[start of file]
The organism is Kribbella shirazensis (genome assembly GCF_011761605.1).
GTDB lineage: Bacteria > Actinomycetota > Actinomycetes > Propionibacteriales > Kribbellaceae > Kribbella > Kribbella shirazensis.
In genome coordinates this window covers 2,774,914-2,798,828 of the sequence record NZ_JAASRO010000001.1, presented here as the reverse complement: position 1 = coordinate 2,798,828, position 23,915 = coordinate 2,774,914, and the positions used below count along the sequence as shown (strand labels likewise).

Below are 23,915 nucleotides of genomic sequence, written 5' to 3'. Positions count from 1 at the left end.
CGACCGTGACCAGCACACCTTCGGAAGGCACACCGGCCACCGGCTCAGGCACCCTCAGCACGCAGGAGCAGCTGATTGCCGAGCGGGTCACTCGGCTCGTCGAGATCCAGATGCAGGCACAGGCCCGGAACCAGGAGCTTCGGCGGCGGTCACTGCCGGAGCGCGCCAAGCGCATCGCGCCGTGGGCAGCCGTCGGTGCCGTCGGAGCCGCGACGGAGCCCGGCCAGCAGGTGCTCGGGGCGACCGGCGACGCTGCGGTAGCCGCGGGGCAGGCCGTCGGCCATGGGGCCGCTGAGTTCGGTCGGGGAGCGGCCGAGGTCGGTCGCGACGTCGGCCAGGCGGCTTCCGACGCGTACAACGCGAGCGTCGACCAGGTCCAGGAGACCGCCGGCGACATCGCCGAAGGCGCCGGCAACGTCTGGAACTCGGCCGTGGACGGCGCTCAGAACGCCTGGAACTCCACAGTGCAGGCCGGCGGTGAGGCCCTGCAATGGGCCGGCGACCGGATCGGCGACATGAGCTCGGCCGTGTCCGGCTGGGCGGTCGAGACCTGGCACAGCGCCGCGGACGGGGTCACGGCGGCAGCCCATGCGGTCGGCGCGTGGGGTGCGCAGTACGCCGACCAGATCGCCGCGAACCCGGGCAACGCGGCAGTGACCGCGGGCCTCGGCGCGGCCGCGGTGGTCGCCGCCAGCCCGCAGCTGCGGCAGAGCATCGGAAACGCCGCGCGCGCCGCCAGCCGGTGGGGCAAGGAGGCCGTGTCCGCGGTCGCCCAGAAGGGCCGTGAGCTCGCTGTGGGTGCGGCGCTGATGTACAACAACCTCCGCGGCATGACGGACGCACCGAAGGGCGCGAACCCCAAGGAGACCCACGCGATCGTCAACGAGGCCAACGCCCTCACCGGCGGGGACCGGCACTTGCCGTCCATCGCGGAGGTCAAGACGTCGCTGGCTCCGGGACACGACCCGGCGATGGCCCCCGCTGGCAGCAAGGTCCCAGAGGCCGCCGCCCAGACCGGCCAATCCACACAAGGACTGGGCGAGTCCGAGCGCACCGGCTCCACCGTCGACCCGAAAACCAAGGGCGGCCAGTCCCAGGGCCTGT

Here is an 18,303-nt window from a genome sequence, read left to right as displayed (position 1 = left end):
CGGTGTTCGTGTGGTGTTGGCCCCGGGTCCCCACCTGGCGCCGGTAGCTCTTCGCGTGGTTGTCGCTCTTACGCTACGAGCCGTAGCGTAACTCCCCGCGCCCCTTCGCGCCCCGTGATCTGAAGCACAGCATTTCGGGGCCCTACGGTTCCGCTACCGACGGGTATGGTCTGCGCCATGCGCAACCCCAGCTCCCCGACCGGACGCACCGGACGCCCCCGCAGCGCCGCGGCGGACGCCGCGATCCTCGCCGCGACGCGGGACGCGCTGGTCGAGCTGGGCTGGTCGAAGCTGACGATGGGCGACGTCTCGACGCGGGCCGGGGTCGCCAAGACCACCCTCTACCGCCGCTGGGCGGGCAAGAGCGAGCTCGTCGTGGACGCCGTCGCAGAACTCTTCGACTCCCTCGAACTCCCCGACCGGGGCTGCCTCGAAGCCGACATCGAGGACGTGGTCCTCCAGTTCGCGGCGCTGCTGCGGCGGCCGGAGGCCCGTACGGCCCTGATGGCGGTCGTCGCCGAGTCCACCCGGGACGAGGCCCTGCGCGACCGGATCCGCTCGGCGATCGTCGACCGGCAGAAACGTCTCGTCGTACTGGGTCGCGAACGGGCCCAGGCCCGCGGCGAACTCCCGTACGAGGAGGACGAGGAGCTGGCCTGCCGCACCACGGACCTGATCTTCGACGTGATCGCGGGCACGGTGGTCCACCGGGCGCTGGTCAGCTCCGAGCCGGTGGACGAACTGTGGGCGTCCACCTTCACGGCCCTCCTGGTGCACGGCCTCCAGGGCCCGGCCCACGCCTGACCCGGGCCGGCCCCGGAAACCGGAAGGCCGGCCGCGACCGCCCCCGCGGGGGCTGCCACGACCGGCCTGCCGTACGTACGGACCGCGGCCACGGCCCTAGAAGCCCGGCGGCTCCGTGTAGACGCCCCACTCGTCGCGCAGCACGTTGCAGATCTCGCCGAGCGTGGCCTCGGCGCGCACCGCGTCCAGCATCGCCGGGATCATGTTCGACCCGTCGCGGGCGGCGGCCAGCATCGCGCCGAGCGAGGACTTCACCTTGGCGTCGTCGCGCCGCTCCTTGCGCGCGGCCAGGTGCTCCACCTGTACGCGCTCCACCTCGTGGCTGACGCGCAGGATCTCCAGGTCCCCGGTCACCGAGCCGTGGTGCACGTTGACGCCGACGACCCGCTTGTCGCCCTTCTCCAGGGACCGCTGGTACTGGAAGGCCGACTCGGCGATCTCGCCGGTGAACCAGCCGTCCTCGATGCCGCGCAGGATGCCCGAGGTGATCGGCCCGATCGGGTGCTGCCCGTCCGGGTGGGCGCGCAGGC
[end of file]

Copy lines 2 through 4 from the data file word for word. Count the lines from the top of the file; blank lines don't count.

GTDB lineage: Bacteria > Actinomycetota > Actinomycetes > Propionibacteriales > Kribbellaceae > Kribbella > Kribbella shirazensis.
In genome coordinates this window covers 2,774,914-2,798,828 of the sequence record NZ_JAASRO010000001.1, presented here as the reverse complement: position 1 = coordinate 2,798,828, position 23,915 = coordinate 2,774,914, and the positions used below count along the sequence as shown (strand labels likewise).

Below are 23,915 nucleotides of genomic sequence, written 5' to 3'. Positions count from 1 at the left end.